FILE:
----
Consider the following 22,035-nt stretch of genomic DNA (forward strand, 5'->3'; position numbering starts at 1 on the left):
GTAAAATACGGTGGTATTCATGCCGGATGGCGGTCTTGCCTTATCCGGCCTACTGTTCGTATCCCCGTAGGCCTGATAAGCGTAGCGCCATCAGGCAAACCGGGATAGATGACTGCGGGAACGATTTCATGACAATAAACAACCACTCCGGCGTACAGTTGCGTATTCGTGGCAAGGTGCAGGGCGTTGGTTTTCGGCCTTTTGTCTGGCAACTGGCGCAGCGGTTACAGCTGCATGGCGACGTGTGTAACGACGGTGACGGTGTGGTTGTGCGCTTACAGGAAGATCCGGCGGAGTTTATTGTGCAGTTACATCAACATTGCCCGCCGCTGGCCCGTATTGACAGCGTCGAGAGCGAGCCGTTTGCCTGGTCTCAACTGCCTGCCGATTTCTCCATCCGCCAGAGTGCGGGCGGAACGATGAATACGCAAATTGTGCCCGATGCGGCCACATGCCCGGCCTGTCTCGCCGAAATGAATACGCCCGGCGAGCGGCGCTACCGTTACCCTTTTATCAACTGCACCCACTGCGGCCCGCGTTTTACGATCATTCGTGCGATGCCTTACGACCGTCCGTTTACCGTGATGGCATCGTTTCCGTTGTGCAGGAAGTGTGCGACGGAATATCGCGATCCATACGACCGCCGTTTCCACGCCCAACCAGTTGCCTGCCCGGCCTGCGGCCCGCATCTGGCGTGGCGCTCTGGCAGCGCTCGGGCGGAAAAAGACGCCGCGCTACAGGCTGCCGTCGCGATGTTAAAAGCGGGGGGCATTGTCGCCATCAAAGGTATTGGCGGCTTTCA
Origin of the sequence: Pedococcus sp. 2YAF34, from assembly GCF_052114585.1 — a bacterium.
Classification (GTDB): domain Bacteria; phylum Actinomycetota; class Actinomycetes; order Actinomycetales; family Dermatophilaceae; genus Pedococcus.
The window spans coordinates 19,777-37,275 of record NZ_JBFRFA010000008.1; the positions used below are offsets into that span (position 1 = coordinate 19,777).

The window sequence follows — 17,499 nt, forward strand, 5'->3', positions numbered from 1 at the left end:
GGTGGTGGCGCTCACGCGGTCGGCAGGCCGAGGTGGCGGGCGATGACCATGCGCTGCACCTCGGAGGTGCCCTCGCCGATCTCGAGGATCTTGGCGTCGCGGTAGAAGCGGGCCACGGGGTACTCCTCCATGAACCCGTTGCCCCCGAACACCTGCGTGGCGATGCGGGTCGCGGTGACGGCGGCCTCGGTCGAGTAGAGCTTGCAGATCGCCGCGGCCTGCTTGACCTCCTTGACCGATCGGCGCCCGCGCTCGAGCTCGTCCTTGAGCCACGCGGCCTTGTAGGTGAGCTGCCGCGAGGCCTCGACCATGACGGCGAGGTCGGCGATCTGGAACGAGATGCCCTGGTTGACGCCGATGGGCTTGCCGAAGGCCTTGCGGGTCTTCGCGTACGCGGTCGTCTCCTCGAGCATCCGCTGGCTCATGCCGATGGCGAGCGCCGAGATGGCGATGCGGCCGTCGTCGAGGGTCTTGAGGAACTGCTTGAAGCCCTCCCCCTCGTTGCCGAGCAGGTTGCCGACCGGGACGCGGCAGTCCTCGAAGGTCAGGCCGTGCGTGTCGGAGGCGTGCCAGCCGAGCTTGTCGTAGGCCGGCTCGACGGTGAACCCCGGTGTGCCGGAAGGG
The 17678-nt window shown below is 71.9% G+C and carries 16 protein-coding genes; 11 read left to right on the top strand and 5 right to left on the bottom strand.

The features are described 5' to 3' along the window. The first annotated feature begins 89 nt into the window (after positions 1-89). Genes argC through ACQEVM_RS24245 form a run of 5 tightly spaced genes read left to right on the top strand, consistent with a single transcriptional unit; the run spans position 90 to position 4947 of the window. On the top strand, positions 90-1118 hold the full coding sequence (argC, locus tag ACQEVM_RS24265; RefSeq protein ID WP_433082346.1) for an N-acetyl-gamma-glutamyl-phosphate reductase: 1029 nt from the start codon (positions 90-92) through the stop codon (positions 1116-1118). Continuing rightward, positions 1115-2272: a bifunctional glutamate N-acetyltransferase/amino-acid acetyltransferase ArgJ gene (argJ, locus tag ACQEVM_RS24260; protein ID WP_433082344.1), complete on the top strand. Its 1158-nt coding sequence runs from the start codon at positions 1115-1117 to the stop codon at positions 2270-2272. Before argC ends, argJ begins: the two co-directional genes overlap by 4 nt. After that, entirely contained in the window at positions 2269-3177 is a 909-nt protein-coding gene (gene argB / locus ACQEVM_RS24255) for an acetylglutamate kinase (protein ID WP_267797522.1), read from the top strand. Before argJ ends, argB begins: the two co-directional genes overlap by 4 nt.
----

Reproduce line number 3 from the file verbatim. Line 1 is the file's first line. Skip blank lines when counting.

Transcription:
Origin of the sequence: Pedococcus sp. 2YAF34, from assembly GCF_052114585.1 — a bacterium.